Nigeria-born Bennet Omalu is perhaps an unlikely hero, a medical doctor board-certified in four areas of pathology, “anatomic, clinical, forensic, and neuropathology,” and a well-rounded specialist in death. When his boss, celebrity examiner Cyril Wecht (“in the autopsy business, Wecht was a rock star”), got into trouble for various specimens of publicity-hound overreach, Omalu was there to offer patient, stoical support. The student did not surpass the teacher in flashiness, but Omalu was a rock star all his own in studying the brain to determine a cause of death. Laskas’ (Creative Writing/Univ. of Pittsburgh; Hidden America, 2012, etc.) main topic is the horrific injuries wrought to the brains and bodies of football players on the field. Omalu’s study of the unfortunate brain of Pittsburgh Steeler Mike Webster, who died in 2002 at 50 of a supposed heart attack, brought new attention to the trauma of concussion. Laskas trades in sportwriter-ese, all staccato delivery full of tough guyisms and sports clichés: “He had played for fifteen seasons, a warrior’s warrior; he played in more games—two hundred twenty—than any other player in Steelers history. Undersized, tough, a big, burly white guy—a Pittsburgh kind of guy—the heart of the best team in history.” A little of that goes a long way, but Laskas, a Pittsburgher who first wrote of Omalu and his studies in a story in GQ, does sturdy work in keeping up with a grim story that the NFL most definitely did not want to see aired—not in Omalu’s professional publications in medical journals, nor, reportedly, on the big screen in the Will Smith vehicle based on this book.

Effectively sobering. Suffice it to say that Pop Warner parents will want to armor their kids from head to toe upon reading it.

Pub Date: Nov. 24, 2015

ISBN: 978-0-8129-8757-7

Page Count: 288

Publisher: Random House

Review Posted Online: Sept. 15, 2015

Kirkus Reviews Issue: Oct. 1, 2015

Did you like this book?

No Comments Yet

In these insightfully droll essays, Gierach shows us how fishing offers plenty of time to think things over.

DUMB LUCK AND THE KINDNESS OF STRANGERS

The latest collection of interrelated essays by the veteran fishing writer.

As in his previous books—from The View From Rat Lake through All Fishermen Are Liars—Gierach hones in on the ups and downs of fishing, and those looking for how-to tips will find plenty here on rods, flies, guides, streams, and pretty much everything else that informs the fishing life. It is the everything else that has earned Gierach the following of fellow writers and legions of readers who may not even fish but are drawn to his musings on community, culture, the natural world, and the seasons of life. In one representatively poetic passage, he writes, “it was a chilly fall afternoon with the leaves changing, the current whispering, and a pale moon in a daytime sky. The river seemed inscrutable, but alive with possibility.” Gierach writes about both patience and process, and he describes the long spells between catches as the fisherman’s equivalent of writer’s block. Even when catching fish is the point, it almost seems beside the point (anglers will understand that sentiment): At the end of one essay, he writes, “I was cold, bored, hungry, and fishless, but there was still nowhere else I’d have rather been—something anyone who fishes will understand.” Most readers will be profoundly moved by the meditation on mortality within the blandly titled “Up in Michigan,” a character study of a man dying of cancer. Though the author had known and been fishing with him for three decades, his reticence kept anyone from knowing him too well. Still, writes Gierach, “I came to think of [his] glancing pronouncements as Michigan haiku: brief, no more than obliquely revealing, and oddly beautiful.” Ultimately, the man was focused on settling accounts, getting in one last fishing trip, and then planning to “sit in the sun and think things over until it’s time for hospice.”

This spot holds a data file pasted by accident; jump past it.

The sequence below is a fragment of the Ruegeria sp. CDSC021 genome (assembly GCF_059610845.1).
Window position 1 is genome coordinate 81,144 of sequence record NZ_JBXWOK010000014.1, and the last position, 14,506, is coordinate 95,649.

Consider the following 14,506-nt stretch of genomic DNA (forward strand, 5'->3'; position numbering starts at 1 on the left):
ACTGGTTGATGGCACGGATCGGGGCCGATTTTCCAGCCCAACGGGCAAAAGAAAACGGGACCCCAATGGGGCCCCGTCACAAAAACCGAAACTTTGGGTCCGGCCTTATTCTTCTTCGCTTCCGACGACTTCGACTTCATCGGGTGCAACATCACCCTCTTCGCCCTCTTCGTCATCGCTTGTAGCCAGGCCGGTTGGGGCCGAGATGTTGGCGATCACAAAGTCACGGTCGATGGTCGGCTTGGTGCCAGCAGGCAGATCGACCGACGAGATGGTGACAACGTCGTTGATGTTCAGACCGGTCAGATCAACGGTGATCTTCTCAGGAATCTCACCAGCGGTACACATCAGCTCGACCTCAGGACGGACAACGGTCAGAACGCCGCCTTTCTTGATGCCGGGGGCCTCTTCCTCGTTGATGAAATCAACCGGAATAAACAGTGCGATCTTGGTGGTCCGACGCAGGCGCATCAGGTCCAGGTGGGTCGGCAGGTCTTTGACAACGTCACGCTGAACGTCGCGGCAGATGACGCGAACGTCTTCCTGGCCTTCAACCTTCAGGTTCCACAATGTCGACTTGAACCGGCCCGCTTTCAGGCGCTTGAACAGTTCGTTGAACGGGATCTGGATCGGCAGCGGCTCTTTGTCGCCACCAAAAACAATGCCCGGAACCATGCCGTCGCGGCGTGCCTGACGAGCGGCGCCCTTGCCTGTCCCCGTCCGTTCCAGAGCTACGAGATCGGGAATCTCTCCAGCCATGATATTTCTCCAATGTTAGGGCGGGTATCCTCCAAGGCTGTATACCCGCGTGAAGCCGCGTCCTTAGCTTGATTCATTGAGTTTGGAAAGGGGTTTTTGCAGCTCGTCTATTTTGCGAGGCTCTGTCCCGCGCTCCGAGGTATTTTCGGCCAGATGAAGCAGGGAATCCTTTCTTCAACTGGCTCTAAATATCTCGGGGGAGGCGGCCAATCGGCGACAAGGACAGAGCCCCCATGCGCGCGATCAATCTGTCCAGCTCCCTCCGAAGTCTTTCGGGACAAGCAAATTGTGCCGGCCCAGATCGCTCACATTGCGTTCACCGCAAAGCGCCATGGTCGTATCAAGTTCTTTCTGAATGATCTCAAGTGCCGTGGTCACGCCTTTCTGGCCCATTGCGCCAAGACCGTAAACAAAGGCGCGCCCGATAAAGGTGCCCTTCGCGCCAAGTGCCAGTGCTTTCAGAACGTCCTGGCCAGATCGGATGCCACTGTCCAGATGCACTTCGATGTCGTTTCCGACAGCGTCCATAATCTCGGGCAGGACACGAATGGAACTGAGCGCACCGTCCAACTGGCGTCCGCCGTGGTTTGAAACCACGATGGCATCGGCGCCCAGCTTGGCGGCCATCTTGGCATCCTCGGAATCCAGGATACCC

In these insightfully droll essays, Gierach shows us how fishing offers plenty of time to think things over.

Pub Date: June 2, 2020

ISBN: 978-1-5011-6858-1

Page Count: 224

Publisher: Simon & Schuster

Review Posted Online: Jan. 22, 2020

Kirkus Reviews Issue: Feb. 15, 2020

Did you like this book?

No Comments Yet
more